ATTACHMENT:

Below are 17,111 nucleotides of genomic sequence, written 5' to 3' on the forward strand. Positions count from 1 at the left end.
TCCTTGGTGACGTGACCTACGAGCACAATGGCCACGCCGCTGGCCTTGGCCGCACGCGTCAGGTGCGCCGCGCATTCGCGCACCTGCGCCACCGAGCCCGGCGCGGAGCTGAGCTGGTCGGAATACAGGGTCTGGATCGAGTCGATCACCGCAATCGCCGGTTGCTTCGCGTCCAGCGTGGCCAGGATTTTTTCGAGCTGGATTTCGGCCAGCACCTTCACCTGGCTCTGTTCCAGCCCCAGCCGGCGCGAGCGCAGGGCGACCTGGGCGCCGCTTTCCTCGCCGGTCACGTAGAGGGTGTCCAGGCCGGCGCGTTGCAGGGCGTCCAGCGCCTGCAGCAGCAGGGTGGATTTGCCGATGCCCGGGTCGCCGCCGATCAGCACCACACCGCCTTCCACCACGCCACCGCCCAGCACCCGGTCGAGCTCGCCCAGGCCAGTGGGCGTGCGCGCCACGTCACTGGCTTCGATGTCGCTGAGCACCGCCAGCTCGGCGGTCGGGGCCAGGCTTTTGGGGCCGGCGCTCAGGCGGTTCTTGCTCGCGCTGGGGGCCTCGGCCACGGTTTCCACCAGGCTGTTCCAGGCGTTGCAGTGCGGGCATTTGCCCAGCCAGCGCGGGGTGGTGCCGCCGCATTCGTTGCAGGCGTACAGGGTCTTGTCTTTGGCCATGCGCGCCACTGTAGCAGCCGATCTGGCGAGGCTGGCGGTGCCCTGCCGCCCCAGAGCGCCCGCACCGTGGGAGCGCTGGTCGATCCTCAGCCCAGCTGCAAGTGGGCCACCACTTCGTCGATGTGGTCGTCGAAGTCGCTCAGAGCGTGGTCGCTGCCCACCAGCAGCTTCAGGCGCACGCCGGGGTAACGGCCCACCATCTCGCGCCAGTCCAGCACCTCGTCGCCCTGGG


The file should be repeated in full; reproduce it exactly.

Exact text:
Below are 17,111 nucleotides of genomic sequence, written 5' to 3' on the forward strand. Positions count from 1 at the left end.
TCCTTGGTGACGTGACCTACGAGCACAATGGCCACGCCGCTGGCCTTGGCCGCACGCGTCAGGTGCGCCGCGCATTCGCGCACCTGCGCCACCGAGCCCGGCGCGGAGCTGAGCTGGTCGGAATACAGGGTCTGGATCGAGTCGATCACCGCAATCGCCGGTTGCTTCGCGTCCAGCGTGGCCAGGATTTTTTCGAGCTGGATTTCGGCCAGCACCTTCACCTGGCTCTGTTCCAGCCCCAGCCGGCGCGAGCGCAGGGCGACCTGGGCGCCGCTTTCCTCGCCGGTCACGTAGAGGGTGTCCAGGCCGGCGCGTTGCAGGGCGTCCAGCGCCTGCAGCAGCAGGGTGGATTTGCCGATGCCCGGGTCGCCGCCGATCAGCACCACACCGCCTTCCACCACGCCACCGCCCAGCACCCGGTCGAGCTCGCCCAGGCCAGTGGGCGTGCGCGCCACGTCACTGGCTTCGATGTCGCTGAGCACCGCCAGCTCGGCGGTCGGGGCCAGGCTTTTGGGGCCGGCGCTCAGGCGGTTCTTGCTCGCGCTGGGGGCCTCGGCCACGGTTTCCACCAGGCTGTTCCAGGCGTTGCAGTGCGGGCATTTGCCCAGCCAGCGCGGGGTGGTGCCGCCGCATTCGTTGCAGGCGTACAGGGTCTTGTCTTTGGCCATGCGCGCCACTGTAGCAGCCGATCTGGCGAGGCTGGCGGTGCCCTGCCGCCCCAGAGCGCCCGCACCGTGGGAGCGCTGGTCGATCCTCAGCCCAGCTGCAAGTGGGCCACCACTTCGTCGATGTGGTCGTCGAAGTCGCTCAGAGCGTGGTCGCTGCCCACCAGCAGCTTCAGGCGCACGCCGGGGTAACGGCCCACCATCTCGCGCCAGTCCAGCACCTCGTCGCCCTGGG